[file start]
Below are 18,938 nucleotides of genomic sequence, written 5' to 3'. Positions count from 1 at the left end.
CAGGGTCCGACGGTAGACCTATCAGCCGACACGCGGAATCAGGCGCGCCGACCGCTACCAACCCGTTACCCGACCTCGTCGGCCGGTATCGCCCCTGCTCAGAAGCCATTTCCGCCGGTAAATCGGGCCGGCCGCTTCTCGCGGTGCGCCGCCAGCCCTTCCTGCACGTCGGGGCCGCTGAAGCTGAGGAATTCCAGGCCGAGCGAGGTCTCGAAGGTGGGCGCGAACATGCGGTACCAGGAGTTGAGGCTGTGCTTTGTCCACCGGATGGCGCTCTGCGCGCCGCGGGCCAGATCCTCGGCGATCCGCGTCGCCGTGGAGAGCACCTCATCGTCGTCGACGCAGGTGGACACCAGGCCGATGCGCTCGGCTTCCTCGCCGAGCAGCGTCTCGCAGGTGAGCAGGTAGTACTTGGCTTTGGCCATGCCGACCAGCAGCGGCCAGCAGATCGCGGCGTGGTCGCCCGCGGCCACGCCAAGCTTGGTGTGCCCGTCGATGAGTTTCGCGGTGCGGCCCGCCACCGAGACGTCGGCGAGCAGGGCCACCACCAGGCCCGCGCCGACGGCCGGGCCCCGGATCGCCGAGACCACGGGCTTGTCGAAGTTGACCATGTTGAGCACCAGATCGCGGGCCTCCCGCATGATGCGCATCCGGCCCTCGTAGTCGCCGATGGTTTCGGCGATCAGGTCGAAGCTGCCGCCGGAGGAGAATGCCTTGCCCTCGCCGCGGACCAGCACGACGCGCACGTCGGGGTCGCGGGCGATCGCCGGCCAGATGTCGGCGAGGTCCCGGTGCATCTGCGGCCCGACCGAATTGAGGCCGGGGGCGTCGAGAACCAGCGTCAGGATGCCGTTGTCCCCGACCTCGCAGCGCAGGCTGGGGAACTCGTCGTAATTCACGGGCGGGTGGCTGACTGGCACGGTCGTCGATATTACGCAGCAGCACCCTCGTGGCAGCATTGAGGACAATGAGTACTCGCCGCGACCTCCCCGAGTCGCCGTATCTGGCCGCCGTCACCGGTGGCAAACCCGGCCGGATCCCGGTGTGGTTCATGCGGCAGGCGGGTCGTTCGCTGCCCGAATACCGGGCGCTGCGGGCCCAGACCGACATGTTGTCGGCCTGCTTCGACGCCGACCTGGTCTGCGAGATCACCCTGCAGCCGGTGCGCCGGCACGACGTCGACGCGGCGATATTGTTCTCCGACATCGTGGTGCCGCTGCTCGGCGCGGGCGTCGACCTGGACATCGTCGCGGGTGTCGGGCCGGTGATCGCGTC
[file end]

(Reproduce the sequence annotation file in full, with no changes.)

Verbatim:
Below are 18,938 nucleotides of genomic sequence, written 5' to 3'. Positions count from 1 at the left end.
CAGGGTCCGACGGTAGACCTATCAGCCGACACGCGGAATCAGGCGCGCCGACCGCTACCAACCCGTTACCCGACCTCGTCGGCCGGTATCGCCCCTGCTCAGAAGCCATTTCCGCCGGTAAATCGGGCCGGCCGCTTCTCGCGGTGCGCCGCCAGCCCTTCCTGCACGTCGGGGCCGCTGAAGCTGAGGAATTCCAGGCCGAGCGAGGTCTCGAAGGTGGGCGCGAACATGCGGTACCAGGAGTTGAGGCTGTGCTTTGTCCACCGGATGGCGCTCTGCGCGCCGCGGGCCAGATCCTCGGCGATCCGCGTCGCCGTGGAGAGCACCTCATCGTCGTCGACGCAGGTGGACACCAGGCCGATGCGCTCGGCTTCCTCGCCGAGCAGCGTCTCGCAGGTGAGCAGGTAGTACTTGGCTTTGGCCATGCCGACCAGCAGCGGCCAGCAGATCGCGGCGTGGTCGCCCGCGGCCACGCCAAGCTTGGTGTGCCCGTCGATGAGTTTCGCGGTGCGGCCCGCCACCGAGACGTCGGCGAGCAGGGCCACCACCAGGCCCGCGCCGACGGCCGGGCCCCGGATCGCCGAGACCACGGGCTTGTCGAAGTTGACCATGTTGAGCACCAGATCGCGGGCCTCCCGCATGATGCGCATCCGGCCCTCGTAGTCGCCGATGGTTTCGGCGATCAGGTCGAAGCTGCCGCCGGAGGAGAATGCCTTGCCCTCGCCGCGGACCAGCACGACGCGCACGTCGGGGTCGCGGGCGATCGCCGGCCAGATGTCGGCGAGGTCCCGGTGCATCTGCGGCCCGACCGAATTGAGGCCGGGGGCGTCGAGAACCAGCGTCAGGATGCCGTTGTCCCCGACCTCGCAGCGCAGGCTGGGGAACTCGTCGTAATTCACGGGCGGGTGGCTGACTGGCACGGTCGTCGATATTACGCAGCAGCACCCTCGTGGCAGCATTGAGGACAATGAGTACTCGCCGCGACCTCCCCGAGTCGCCGTATCTGGCCGCCGTCACCGGTGGCAAACCCGGCCGGATCCCGGTGTGGTTCATGCGGCAGGCGGGTCGTTCGCTGCCCGAATACCGGGCGCTGCGGGCCCAGACCGACATGTTGTCGGCCTGCTTCGACGCCGACCTGGTCTGCGAGATCACCCTGCAGCCGGTGCGCCGGCACGACGTCGACGCGGCGATATTGTTCTCCGACATCGTGGTGCCGCTGCTCGGCGCGGGCGTCGACCTGGACATCGTCGCGGGTGTCGGGCCGGTGATCGCGTC